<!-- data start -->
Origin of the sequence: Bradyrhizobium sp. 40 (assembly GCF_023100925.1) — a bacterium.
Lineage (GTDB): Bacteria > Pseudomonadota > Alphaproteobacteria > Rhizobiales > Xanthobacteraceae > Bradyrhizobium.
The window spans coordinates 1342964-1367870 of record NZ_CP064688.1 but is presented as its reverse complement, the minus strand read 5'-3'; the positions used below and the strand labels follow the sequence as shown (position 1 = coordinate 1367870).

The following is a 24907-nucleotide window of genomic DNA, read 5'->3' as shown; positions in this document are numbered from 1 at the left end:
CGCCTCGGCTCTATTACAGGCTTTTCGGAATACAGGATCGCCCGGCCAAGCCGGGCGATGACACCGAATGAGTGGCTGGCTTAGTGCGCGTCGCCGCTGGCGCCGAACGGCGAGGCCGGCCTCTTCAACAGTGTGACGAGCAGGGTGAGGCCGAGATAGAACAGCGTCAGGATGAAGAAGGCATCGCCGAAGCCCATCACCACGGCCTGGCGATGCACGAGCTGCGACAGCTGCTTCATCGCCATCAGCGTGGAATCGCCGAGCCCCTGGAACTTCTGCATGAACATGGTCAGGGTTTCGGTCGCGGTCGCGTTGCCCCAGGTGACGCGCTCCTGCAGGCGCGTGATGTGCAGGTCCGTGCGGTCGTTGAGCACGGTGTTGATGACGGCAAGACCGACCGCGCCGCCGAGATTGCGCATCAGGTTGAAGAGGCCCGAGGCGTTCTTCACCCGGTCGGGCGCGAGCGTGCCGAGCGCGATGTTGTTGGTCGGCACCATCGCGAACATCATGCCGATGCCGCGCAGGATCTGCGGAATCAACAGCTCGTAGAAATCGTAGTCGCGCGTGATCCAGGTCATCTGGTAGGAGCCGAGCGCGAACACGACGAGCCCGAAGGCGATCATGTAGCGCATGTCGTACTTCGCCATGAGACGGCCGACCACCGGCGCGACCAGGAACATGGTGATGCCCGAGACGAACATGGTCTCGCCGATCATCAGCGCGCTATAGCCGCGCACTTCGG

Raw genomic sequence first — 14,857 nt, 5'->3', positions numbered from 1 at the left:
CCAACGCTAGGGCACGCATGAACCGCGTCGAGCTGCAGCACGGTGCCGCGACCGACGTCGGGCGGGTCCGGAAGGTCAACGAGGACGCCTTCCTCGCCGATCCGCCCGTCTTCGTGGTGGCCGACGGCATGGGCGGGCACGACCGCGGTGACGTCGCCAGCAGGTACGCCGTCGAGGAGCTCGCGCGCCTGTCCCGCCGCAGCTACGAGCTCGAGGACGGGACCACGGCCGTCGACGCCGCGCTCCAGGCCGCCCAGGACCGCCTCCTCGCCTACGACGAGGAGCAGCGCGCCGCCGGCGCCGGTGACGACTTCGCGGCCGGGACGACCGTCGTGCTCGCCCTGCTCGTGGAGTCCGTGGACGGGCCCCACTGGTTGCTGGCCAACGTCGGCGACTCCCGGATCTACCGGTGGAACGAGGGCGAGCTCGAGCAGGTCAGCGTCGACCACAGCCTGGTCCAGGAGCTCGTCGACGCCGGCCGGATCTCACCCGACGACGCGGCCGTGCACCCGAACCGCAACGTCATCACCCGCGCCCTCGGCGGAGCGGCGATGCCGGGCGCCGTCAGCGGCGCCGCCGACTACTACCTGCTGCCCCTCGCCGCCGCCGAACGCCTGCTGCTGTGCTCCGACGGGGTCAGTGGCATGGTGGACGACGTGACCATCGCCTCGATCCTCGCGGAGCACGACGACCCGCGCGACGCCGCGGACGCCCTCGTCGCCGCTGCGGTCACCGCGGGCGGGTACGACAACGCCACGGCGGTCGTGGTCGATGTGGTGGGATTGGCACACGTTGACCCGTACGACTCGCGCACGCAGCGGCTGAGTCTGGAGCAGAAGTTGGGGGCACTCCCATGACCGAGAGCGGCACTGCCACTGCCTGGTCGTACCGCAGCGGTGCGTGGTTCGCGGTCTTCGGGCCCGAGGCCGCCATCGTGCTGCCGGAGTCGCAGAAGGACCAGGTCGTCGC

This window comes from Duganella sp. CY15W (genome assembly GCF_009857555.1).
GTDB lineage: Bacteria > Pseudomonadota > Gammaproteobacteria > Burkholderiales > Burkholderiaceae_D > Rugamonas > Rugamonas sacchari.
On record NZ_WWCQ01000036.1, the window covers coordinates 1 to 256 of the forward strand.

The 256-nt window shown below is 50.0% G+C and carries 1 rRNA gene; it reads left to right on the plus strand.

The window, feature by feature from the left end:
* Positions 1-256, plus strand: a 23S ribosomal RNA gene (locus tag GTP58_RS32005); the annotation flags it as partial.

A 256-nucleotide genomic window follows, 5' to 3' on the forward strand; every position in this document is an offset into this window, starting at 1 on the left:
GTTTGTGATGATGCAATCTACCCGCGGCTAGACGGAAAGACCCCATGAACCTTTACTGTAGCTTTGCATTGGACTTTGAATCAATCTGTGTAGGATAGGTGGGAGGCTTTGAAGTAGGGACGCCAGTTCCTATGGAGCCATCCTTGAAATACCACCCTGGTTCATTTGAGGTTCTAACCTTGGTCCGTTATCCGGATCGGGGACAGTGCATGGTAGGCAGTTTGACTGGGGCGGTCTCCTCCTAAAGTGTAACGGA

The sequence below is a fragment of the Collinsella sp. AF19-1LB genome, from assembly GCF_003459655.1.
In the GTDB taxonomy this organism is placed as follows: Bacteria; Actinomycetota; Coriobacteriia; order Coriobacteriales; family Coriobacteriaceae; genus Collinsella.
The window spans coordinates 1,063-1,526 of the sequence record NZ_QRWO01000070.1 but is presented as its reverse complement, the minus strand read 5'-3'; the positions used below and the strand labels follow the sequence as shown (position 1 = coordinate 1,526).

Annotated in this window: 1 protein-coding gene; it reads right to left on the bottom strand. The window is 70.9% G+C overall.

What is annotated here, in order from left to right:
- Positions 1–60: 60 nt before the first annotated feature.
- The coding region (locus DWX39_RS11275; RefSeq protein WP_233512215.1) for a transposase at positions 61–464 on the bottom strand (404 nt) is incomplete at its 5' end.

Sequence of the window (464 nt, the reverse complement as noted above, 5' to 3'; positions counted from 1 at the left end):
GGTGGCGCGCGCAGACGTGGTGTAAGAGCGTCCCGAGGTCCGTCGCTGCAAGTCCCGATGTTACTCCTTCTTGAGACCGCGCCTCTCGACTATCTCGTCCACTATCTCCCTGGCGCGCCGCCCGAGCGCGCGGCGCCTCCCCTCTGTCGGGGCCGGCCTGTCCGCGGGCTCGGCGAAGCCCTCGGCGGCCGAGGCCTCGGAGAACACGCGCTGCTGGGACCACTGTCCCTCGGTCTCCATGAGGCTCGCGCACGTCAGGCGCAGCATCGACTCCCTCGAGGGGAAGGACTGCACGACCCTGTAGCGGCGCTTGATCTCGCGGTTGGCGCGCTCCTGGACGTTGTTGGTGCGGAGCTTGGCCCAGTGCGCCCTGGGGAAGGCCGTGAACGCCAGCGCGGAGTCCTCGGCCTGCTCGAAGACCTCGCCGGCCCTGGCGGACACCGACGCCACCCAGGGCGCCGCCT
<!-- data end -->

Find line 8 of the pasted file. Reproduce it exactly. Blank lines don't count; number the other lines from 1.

This window comes from Duganella sp. CY15W (genome assembly GCF_009857555.1).